Hobbs left the Army in 2005 but remains in the state National Guard. He remains hawkish on defense — "I'm a Scoop Jackson Democrat" — and supports airstrikes in Syria. "We are the world's only superpower and beacon for democracy. We shouldn't be the world's policeman, but we have a role," he said.
Building "Roadkill Caucus"
In two terms in the state Senate representing Lake Stevens, Hobbs co-founded and named the "Roadkill Caucus," a group of centrist Democrats that has voted with Republicans on some economic and labor legislation.
Sen. Brian Hatfield jokes it is a group of "misfits and mavericks," with Hobbs as a leader who drinks milk at cocktail hour and is an unabashed fan of Huey Lewis and the News.
The caucus helped pass, against strong headwinds from labor unions, changes to unemployment insurance, workers' compensation and health-care coverage for state employees. A union-backed independent political group targeted Hobbs in two previous elections, and labor support has consolidated behind other Democrats in the 1st District race.
On the campaign trail now, he calls for Congress to balance the federal budget, supporting both "targeted tax breaks" for businesses and rolling back Bush-era tax cuts for high-wage earners. He is more conservative than Democratic rivals on financial regulations, urging no further legislation until the 2010 Dodd-Frank Wall Street reform act is fully implemented.
"Steve probably would have a lot more traditional Democratic support if he didn't take the more centrist overall approach," said Hatfield, D-Raymond. "But the irony is, in the 1st District, Steve is clearly the best Democrat to win and hold the seat."
Sen. Ed Murray, a prominent liberal Seattle Democrat, doesn't always agree with Hobbs on fiscal matters but endorsed Hobbs nonetheless. Hobbs' district voted strongly to roll back a domestic-partnership law for same-sex couples, Murray notes, but Hobbs has consistently voted for gay-rights legislation including the gay-marriage bill this year.
Those votes took "courage," said Murray. "Those of us in the gay community, when people vote for us, especially in a difficult district, we need to stand with them."
Hobbs, who supports abortion rights, said he "wouldn't be able to look my fellow service members in the eye if I denied them" the right to marry.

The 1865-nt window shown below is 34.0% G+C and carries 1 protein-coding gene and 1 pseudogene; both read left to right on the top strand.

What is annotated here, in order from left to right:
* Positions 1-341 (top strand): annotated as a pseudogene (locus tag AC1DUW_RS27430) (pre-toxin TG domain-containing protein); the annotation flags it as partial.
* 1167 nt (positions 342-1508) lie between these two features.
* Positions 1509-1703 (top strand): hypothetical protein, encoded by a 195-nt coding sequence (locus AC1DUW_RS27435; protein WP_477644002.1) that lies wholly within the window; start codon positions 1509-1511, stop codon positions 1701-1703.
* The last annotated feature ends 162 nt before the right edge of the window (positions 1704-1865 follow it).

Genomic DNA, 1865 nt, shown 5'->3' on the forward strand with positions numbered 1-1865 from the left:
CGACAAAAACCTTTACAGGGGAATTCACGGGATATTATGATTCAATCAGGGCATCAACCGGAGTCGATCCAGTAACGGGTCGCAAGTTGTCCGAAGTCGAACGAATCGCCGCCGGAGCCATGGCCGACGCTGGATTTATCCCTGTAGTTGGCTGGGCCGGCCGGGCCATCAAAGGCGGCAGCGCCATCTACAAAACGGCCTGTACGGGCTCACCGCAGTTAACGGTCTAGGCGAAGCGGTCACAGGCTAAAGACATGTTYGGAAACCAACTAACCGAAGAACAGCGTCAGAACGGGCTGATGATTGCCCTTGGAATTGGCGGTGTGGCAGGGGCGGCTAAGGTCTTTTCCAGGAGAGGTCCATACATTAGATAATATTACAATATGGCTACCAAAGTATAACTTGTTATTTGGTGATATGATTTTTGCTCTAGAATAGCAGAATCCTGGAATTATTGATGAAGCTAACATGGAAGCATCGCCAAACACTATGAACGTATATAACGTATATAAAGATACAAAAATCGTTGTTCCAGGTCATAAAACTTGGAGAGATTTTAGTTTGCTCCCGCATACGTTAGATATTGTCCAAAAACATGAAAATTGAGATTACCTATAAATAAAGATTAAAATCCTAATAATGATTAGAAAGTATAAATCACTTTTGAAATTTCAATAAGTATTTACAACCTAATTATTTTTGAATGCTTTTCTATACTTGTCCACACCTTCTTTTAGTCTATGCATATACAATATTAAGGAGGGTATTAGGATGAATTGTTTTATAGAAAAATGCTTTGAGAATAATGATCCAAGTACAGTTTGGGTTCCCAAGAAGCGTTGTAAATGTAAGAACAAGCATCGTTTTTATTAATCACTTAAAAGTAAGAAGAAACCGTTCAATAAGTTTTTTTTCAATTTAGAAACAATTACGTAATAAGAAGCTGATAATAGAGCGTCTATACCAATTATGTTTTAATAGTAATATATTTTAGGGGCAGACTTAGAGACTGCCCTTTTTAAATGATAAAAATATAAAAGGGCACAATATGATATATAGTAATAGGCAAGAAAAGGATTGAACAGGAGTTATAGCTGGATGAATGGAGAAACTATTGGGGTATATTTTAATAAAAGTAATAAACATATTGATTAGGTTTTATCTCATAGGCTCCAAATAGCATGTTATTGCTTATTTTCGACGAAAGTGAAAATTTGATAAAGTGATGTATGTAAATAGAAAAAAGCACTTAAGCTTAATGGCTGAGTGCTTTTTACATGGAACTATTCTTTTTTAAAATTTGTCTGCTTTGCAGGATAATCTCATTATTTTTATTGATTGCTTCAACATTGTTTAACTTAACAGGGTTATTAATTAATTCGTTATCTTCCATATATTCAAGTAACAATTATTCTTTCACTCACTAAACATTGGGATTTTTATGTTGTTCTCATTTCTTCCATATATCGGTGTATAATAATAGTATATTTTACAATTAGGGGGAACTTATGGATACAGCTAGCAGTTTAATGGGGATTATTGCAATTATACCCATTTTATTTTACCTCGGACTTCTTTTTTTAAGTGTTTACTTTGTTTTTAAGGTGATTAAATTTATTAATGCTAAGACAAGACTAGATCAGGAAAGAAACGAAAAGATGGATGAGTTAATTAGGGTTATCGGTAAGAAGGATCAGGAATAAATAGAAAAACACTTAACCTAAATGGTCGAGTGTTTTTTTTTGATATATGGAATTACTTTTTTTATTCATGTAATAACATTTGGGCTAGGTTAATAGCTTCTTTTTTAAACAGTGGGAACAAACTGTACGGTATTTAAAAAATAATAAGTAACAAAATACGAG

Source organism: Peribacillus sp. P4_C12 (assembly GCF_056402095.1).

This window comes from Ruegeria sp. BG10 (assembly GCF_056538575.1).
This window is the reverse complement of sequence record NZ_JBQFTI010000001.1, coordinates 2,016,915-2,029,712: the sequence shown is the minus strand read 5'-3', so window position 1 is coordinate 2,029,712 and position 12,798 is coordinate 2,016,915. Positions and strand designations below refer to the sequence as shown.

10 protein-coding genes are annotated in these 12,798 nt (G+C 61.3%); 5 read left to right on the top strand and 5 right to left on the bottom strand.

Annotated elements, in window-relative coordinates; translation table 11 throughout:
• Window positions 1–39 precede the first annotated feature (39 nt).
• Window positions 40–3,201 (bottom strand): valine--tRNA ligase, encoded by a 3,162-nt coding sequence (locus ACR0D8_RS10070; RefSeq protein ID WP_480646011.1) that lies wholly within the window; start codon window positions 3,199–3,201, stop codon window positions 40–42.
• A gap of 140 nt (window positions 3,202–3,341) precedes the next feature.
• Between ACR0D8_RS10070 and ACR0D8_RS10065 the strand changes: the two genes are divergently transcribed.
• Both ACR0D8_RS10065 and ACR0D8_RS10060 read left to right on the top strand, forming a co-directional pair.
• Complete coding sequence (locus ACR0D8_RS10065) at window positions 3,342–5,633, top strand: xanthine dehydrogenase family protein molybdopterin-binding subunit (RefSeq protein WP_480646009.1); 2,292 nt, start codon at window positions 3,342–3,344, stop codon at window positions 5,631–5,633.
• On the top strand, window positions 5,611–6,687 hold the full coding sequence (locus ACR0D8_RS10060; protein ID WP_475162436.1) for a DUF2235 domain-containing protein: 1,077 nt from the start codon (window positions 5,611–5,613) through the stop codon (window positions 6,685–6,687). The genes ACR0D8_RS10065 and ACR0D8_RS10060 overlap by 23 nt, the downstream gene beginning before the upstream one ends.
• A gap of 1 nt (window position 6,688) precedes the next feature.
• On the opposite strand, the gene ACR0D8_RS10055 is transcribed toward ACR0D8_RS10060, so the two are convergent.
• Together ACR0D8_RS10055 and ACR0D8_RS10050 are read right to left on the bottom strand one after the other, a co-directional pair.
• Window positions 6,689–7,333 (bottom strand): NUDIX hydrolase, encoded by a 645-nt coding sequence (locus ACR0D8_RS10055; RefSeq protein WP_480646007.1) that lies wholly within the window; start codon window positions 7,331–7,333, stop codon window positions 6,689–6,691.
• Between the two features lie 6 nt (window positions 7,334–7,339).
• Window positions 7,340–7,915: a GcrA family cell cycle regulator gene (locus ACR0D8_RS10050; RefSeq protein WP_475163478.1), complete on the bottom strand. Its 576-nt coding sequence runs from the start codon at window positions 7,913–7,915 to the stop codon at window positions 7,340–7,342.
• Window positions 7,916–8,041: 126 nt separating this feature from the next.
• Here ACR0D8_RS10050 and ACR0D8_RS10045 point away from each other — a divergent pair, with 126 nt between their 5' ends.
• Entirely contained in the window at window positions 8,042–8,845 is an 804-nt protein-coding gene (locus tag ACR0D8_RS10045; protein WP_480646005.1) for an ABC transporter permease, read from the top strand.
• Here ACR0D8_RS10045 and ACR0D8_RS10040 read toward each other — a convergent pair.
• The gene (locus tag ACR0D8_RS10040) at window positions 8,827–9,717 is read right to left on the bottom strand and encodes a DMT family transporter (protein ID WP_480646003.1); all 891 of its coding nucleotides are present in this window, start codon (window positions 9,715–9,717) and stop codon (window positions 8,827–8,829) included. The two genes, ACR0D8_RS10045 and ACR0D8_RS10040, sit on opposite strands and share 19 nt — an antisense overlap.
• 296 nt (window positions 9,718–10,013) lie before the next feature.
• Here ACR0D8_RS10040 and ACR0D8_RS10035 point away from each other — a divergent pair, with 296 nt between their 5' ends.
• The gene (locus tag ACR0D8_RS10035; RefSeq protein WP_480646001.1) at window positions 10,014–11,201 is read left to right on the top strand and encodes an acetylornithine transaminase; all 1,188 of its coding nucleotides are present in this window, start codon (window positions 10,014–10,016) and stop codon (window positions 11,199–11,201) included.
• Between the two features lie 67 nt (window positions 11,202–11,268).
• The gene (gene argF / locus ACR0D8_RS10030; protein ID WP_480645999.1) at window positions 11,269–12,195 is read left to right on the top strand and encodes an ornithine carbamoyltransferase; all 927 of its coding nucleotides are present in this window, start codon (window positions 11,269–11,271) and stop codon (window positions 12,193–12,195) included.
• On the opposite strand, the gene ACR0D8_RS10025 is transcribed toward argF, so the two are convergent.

Support from business, lobbyists
Hobbs' campaign for the 1st District has gained support from state councils for police and firefighters, the timber industry and even the state Dairy Federation — a surprise, given Koster's history as a dairy farmer.
But Jeff Johnson, head of the state Labor Council, said Hobbs' fiscally moderate pitch would be a liability if he is matched against Koster, a fiscal conservative.
"Steve doesn't reveal as much contrast with Koster" as other candidates, including DelBene, whom the council endorsed, said Johnson. "Steve would be seen as Koster-lite."
Hobbs' campaign has struggled with fundraising, falling further behind DelBene, a millionaire from Medina who is partially self-financing; Burner, who has broad online support among progressives; and Ruderman, a professional fundraiser. Also running in the 1st District, which stretches from Redmond to Canada, is independent Larry Ishmael.
Hobbs' campaign draws heavily from business, including more than $43,200 in PAC contributions, $20,000 of it from banking interests, according to campaign-finance records. He also has collected more than $14,000 from registered lobbyists in Olympia or people working for lobbying firms. In all, he raised nearly $200,000 through March, the most recent figures available.
"I have always been very open that this money doesn't buy me," Hobbs said.
"Clearly it doesn't or I wouldn't have all these folks opposing me on all sides."
Jonathan Martin: 206-464-2605 or email@example.com. On Twitter @jmartin206.